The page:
Arturo Malvido Conway has become something of a celebrity by attending marches in his tree outfit all over North America for the past 40 years. His initial campaigns focussed on environmental matters but since the murder of his brother, Rafael, 23 years ago, he has also been campaigning to end violence, corruption and impunity.
“The Tree,” as he is called, talks to me as he walks the 12-kilometer stretch of road from Cuernavaca to Mexico City on the first leg of a march for peace in January. His efforts include petitioning United States President Trump to stop selling arms to Mexico and distributing cards to raise awareness for gun violence.
Arturo’s description of violence verges on poetic. “Each one of us is a leaf,” he says, “nobody can come and pull us out. We should only die when God says we will die.” He goes on to say that “violence is chopping the head off liberty.”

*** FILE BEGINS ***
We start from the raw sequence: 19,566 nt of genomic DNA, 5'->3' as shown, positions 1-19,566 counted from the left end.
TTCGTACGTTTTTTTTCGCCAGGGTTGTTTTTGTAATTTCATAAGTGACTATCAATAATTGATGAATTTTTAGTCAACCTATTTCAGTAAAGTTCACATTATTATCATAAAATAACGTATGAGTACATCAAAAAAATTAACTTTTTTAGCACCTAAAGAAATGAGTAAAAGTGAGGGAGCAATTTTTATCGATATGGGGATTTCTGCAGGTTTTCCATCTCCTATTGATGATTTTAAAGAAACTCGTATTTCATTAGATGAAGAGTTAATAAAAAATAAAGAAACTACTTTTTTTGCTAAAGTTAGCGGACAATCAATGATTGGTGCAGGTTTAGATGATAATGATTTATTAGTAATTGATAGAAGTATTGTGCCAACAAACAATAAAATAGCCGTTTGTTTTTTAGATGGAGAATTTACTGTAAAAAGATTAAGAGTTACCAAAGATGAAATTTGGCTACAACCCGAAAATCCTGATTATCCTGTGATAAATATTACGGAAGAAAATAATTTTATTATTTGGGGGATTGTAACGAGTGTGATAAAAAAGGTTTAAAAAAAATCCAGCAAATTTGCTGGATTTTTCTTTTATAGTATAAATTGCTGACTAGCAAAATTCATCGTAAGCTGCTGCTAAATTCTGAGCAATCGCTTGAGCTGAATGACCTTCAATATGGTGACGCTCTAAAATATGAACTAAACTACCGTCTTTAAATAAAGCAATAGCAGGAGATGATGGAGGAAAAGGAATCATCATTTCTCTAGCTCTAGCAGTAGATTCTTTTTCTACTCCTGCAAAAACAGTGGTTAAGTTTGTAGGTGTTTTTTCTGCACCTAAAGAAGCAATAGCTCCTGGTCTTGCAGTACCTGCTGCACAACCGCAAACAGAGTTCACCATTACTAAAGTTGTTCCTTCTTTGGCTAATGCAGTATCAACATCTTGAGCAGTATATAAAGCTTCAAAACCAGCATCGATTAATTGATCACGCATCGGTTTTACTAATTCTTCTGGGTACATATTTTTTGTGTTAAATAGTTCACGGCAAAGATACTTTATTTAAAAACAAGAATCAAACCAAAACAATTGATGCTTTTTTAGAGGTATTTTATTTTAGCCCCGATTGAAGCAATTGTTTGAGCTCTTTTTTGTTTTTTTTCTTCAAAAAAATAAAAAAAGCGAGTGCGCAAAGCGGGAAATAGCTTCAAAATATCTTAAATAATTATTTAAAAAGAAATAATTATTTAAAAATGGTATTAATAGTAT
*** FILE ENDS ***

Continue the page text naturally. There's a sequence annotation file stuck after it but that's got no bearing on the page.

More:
When asked about progress, the Tree shakes his head and says how hard it has been. He believes that the real crime is in the way that the Mexican government applies the law. “In the United States, if you commit a crime you go to jail, even if you were the son of the president. Here they do anything they can to protect the criminals. That is not fair.”
Arturo’s two-pronged solution for change is clear and simple. “Firstly, we must educate our people in the school of peace; secondly, the state should be tougher to protect us from criminals — while respecting their human rights.”
Mexico News Daily